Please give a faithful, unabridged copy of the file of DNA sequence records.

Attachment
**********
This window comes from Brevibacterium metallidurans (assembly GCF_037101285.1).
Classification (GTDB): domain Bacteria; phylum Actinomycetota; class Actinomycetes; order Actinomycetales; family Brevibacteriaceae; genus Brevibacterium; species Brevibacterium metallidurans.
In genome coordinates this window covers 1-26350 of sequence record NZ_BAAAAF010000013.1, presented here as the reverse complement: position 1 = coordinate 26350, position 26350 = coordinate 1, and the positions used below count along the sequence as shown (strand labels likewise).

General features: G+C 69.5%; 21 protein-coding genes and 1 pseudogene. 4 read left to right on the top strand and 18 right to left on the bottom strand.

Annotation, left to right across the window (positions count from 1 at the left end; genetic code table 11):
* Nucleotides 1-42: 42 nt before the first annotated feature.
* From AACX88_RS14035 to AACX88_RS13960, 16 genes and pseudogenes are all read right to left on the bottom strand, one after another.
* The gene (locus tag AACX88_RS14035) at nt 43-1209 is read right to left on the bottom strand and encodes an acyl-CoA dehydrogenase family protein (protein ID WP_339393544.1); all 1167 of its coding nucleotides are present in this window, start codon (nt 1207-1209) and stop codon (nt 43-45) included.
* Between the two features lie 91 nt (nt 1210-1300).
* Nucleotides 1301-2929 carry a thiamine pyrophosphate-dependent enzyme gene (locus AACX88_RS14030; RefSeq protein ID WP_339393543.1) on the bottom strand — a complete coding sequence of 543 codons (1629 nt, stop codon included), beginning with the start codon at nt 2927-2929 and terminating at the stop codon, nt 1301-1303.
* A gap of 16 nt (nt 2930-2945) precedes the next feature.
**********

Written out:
This window comes from Brevibacterium metallidurans (assembly GCF_037101285.1).
Classification (GTDB): domain Bacteria; phylum Actinomycetota; class Actinomycetes; order Actinomycetales; family Brevibacteriaceae; genus Brevibacterium; species Brevibacterium metallidurans.
In genome coordinates this window covers 1-26350 of sequence record NZ_BAAAAF010000013.1, presented here as the reverse complement: position 1 = coordinate 26350, position 26350 = coordinate 1, and the positions used below count along the sequence as shown (strand labels likewise).

General features: G+C 69.5%; 21 protein-coding genes and 1 pseudogene. 4 read left to right on the top strand and 18 right to left on the bottom strand.

Annotation, left to right across the window (positions count from 1 at the left end; genetic code table 11):
* Nucleotides 1-42: 42 nt before the first annotated feature.
* From AACX88_RS14035 to AACX88_RS13960, 16 genes and pseudogenes are all read right to left on the bottom strand, one after another.
* The gene (locus tag AACX88_RS14035) at nt 43-1209 is read right to left on the bottom strand and encodes an acyl-CoA dehydrogenase family protein (protein ID WP_339393544.1); all 1167 of its coding nucleotides are present in this window, start codon (nt 1207-1209) and stop codon (nt 43-45) included.
* Between the two features lie 91 nt (nt 1210-1300).
* Nucleotides 1301-2929 carry a thiamine pyrophosphate-dependent enzyme gene (locus AACX88_RS14030; RefSeq protein ID WP_339393543.1) on the bottom strand — a complete coding sequence of 543 codons (1629 nt, stop codon included), beginning with the start codon at nt 2927-2929 and terminating at the stop codon, nt 1301-1303.
* A gap of 16 nt (nt 2930-2945) precedes the next feature.